Along the Tracks

Friday, May 10, 2002
 

An eye-opening trip for Nick


Nicholas Kristof of the New York Times has always been one of my favorite columnists. His op-eds are invariably well written and perceptive. Unfortunately, he has had the tendency to go beyond his well-constructed arguments into the realm of political invective and pro-forma dismissals of conservative positions, tainting what would otherwise be compelling pieces.

Mr. Kristof recently completed a tour of Islamic countries, building his personal background on the war on terrorism, its “targets,” and its effects. He wrote several pieces “from the front,” and through them, you could see an evolution of his thought process. Kristof is unapologetically liberal, and doesn’t hide that point of view in his pieces - it’s part of the reason I enjoy reading him. However, I believe his “tour of Islam” really opened his eyes to the situation on the ground in those countries. Liberals often accuse their conservative counterparts of ignoring the “complexities” of situations and of speaking in black and white terms when reality is really in shades of gray. I believe Kristof discovered on his tour not only that “wrong” is just plain “wrong,” but also that “evil” is “evil.” He also found that, in truth, the war on terrorism is being fought on a variety of fronts.

Since his return to America’s shores, Kristof’s criticism of the Bush administration has been much more targeted and, in my opinion, much more persuasive. His excellent piece today points to the problems inside Tom Ridge’s office of homeland security. Ridge’s domain is big on talk and fancy equipment, but short on effective policies and initiatives; it’s only a matter of time before the terrorists take advantage of the Bush administration’s slow-motion efforts in this area. There may be very good reasons why progress has seemed so lethargic, but as Kristof rightly points out, we don’t know those reasons because the administration is continuing a political spat with the Senate that denies Ridge the opportunity - and it is an opportunity, not a “burden” - to speak to senators and the public at large on the details of his office. His criticism of the administration’s reluctance to place peacekeepers in Afghanistan is mentioned almost as an aside in building the case for a “floundering” war on terrorism, but it could easily be expanded into the same category: The administration could make a very good case that the unsettled situation, with battles against al Qaeda and Taliban units continuing, makes a large peacekeeping force more of a target than a stabilizer. Indeed, as the accident which killed a number of Canadian soldiers a couple of weeks ago attests, a very real danger of having numerous “peacekeepers” in the middle of a war zone would be friendly fire casualties. But again, the administration is not making this case publicly and consistently, and so it goes largely unmade.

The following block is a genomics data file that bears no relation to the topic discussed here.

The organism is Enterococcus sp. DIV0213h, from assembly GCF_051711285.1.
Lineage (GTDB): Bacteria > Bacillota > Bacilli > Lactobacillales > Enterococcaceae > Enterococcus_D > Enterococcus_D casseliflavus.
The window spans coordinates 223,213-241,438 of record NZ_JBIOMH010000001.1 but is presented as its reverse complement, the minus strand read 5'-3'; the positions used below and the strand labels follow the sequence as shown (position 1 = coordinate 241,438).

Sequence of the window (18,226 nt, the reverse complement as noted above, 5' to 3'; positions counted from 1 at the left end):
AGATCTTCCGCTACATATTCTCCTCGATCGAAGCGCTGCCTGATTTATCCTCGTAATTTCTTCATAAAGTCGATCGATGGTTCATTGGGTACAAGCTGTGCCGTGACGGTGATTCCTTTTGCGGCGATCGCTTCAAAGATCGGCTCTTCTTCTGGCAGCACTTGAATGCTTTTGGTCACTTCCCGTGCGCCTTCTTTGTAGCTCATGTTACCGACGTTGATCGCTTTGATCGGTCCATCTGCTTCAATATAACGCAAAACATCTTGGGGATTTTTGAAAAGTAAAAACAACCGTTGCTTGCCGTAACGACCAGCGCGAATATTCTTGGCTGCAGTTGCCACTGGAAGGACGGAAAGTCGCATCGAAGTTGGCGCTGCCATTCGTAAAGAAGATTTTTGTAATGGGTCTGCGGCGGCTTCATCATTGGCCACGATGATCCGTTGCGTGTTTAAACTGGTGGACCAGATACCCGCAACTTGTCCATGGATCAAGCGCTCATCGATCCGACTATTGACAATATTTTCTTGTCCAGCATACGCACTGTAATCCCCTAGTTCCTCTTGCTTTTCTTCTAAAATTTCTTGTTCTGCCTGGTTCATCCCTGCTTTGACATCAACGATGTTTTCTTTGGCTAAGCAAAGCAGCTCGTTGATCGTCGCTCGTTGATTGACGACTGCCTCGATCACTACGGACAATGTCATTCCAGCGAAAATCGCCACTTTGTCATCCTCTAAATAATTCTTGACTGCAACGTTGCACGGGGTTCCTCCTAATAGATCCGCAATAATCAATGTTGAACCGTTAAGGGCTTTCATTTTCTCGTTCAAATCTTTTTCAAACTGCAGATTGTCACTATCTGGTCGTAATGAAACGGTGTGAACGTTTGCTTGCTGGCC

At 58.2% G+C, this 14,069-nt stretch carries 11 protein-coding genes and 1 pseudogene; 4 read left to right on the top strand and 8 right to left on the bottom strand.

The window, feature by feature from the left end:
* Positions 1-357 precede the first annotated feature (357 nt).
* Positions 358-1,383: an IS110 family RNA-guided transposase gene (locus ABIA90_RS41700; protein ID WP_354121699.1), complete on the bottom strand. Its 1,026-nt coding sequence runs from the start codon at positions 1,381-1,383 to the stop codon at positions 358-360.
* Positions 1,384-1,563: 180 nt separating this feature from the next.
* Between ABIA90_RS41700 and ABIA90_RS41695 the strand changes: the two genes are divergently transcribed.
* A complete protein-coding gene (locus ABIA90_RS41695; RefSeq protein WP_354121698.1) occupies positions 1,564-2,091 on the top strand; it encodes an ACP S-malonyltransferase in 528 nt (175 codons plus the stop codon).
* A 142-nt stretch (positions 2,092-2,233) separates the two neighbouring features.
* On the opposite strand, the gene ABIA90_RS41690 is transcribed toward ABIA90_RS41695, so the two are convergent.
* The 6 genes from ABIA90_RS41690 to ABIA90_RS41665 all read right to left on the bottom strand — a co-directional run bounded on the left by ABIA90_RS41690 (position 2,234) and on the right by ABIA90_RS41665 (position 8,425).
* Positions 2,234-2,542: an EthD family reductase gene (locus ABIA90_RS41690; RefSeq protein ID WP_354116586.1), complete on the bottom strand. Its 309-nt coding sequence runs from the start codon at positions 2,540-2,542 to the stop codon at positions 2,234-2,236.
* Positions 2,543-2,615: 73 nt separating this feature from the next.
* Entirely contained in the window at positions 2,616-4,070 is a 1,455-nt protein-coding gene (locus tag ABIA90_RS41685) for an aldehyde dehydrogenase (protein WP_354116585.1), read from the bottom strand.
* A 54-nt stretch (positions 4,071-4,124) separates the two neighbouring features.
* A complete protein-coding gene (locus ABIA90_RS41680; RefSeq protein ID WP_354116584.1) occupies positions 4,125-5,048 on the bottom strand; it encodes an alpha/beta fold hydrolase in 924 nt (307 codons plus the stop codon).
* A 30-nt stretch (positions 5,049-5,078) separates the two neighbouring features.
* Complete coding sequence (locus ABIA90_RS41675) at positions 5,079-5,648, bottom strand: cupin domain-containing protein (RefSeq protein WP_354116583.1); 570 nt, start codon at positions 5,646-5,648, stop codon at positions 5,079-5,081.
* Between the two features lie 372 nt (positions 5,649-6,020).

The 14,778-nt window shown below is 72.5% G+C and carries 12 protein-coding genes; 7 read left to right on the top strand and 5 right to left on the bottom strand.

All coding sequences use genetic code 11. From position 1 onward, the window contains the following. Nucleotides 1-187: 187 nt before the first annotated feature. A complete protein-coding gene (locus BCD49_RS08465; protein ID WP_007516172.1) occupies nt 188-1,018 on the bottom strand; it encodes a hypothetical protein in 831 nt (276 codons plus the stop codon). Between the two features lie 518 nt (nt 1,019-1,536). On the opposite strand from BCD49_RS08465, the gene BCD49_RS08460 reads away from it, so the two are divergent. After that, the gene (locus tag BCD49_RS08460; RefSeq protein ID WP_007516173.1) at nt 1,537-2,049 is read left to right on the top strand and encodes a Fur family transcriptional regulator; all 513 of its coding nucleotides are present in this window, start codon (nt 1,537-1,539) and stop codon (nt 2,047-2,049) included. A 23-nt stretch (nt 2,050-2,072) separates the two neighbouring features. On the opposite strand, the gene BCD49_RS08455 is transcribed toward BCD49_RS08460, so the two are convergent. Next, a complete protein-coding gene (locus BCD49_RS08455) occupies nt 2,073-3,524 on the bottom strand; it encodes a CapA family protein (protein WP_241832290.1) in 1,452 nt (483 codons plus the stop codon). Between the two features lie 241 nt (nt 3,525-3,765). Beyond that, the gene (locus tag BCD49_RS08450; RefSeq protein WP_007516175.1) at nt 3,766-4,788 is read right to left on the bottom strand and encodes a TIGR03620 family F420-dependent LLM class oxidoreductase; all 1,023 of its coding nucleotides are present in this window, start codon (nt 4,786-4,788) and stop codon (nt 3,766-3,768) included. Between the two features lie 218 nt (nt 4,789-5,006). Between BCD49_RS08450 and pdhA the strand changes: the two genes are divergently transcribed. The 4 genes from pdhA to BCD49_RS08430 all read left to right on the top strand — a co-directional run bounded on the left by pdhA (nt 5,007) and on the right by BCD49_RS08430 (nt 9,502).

But Kristof, in recent columns, also makes a strong case to place blame where it clearly belongs - among the terrorists; the dictatorial, xenophobic, anti-Semitic Islamists who run the countries and organizations throughout the region; and the culture of fundamentalist Islam as it is presently implemented. American policies may help or hinder progress in these areas, and Kristof is quick to both point to successes and expose failures, at least in his eyes. However, he also reminds those who believe in an omnipotent American foreign policy that it is the people of the Islamic world who must embrace changes and opportunities, if there is to be real advancement. We cannot force our will, either with might or aid or benign neglect. We can lead, but the people of that part of the world must be willing to follow.


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